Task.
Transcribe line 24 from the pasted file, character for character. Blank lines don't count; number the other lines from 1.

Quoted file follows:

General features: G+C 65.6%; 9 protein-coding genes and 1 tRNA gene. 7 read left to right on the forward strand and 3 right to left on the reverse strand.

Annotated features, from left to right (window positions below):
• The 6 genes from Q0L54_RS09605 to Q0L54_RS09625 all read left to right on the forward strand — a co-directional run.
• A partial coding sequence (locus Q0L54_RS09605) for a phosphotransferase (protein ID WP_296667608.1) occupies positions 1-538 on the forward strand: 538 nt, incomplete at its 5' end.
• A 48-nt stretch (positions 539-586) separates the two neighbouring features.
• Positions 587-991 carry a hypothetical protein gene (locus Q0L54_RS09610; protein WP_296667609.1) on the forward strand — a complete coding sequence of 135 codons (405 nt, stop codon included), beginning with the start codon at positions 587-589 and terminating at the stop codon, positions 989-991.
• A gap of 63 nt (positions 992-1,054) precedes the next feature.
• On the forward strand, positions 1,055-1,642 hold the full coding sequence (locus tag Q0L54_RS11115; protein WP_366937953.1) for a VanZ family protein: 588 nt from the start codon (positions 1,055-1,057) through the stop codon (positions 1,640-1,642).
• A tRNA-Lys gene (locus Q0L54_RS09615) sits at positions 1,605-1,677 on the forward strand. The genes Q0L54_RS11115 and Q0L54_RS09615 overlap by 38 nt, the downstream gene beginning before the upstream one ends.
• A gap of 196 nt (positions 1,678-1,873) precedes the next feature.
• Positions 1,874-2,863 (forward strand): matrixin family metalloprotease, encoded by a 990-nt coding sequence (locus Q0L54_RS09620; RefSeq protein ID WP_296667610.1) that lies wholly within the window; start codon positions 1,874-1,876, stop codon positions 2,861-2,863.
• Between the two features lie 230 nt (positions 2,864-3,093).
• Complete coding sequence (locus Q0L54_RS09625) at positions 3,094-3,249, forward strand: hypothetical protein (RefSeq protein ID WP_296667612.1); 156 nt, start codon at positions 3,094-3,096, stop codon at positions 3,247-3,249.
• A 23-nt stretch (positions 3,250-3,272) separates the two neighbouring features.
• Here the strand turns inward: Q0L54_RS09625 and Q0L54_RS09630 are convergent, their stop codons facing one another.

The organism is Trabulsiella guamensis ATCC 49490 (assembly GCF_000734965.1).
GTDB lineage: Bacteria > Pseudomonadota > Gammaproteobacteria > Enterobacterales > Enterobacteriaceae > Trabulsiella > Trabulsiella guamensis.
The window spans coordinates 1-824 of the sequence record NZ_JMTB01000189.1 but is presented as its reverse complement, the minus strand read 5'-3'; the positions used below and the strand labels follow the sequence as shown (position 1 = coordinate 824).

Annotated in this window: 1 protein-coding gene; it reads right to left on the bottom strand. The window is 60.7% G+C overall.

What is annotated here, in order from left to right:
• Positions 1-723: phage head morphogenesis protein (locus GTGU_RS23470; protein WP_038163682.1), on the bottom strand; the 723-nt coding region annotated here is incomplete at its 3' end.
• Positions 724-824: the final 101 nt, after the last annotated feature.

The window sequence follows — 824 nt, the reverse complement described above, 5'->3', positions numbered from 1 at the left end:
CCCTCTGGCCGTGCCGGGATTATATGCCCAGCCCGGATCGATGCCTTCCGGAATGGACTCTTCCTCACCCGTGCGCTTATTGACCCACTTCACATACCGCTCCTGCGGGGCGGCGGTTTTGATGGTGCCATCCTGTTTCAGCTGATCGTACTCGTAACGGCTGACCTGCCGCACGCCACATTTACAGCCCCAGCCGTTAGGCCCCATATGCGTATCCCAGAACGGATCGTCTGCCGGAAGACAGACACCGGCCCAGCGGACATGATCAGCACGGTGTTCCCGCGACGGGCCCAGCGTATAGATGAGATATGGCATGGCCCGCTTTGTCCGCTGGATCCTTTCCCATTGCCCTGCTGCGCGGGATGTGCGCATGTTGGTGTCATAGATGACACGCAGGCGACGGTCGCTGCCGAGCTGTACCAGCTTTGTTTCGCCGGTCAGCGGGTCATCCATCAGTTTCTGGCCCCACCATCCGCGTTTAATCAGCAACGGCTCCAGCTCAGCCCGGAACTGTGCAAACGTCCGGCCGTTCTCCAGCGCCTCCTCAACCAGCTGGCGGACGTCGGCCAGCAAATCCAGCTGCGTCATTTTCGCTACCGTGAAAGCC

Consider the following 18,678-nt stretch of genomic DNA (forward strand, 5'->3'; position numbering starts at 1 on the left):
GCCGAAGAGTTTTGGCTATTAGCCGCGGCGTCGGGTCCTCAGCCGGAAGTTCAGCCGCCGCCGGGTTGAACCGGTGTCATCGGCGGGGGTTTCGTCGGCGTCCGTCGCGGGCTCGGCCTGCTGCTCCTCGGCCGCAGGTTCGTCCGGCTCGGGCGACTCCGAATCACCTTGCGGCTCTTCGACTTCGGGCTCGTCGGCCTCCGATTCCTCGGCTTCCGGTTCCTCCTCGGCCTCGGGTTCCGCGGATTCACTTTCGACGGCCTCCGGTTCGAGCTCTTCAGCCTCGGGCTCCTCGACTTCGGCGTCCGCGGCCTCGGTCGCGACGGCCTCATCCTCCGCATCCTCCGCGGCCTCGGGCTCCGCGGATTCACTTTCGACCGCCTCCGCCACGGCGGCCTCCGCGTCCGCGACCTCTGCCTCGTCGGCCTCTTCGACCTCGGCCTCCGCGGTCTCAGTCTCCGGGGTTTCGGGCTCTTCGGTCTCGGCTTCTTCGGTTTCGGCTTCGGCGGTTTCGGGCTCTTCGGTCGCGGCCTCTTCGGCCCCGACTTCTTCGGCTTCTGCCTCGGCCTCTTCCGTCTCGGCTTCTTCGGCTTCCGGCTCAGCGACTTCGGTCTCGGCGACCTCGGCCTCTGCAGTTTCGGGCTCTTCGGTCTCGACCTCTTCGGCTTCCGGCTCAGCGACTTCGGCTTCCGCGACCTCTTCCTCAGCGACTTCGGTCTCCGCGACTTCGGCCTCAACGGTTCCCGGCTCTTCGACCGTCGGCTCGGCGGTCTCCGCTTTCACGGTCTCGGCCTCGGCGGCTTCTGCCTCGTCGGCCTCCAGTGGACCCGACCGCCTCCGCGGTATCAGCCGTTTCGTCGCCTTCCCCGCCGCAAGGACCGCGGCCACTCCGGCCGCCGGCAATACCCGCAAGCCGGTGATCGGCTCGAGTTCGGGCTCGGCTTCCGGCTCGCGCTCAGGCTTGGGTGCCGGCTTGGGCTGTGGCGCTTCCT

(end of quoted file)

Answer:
CCCTCTGGCCGTGCCGGGATTATATGCCCAGCCCGGATCGATGCCTTCCGGAATGGACTCTTCCTCACCCGTGCGCTTATTGACCCACTTCACATACCGCTCCTGCGGGGCGGCGGTTTTGATGGTGCCATCCTGTTTCAGCTGATCGTACTCGTAACGGCTGACCTGCCGCACGCCACATTTACAGCCCCAGCCGTTAGGCCCCATATGCGTATCCCAGAACGGATCGTCTGCCGGAAGACAGACACCGGCCCAGCGGACATGATCAGCACGGTGTTCCCGCGACGGGCCCAGCGTATAGATGAGATATGGCATGGCCCGCTTTGTCCGCTGGATCCTTTCCCATTGCCCTGCTGCGCGGGATGTGCGCATGTTGGTGTCATAGATGACACGCAGGCGACGGTCGCTGCCGAGCTGTACCAGCTTTGTTTCGCCGGTCAGCGGGTCATCCATCAGTTTCTGGCCCCACCATCCGCGTTTAATCAGCAACGGCTCCAGCTCAGCCCGGAACTGTGCAAACGTCCGGCCGTTCTCCAGCGCCTCCTCAACCAGCTGGCGGACGTCGGCCAGCAAATCCAGCTGCGTCATTTTCGCTACCGTGAAAGCC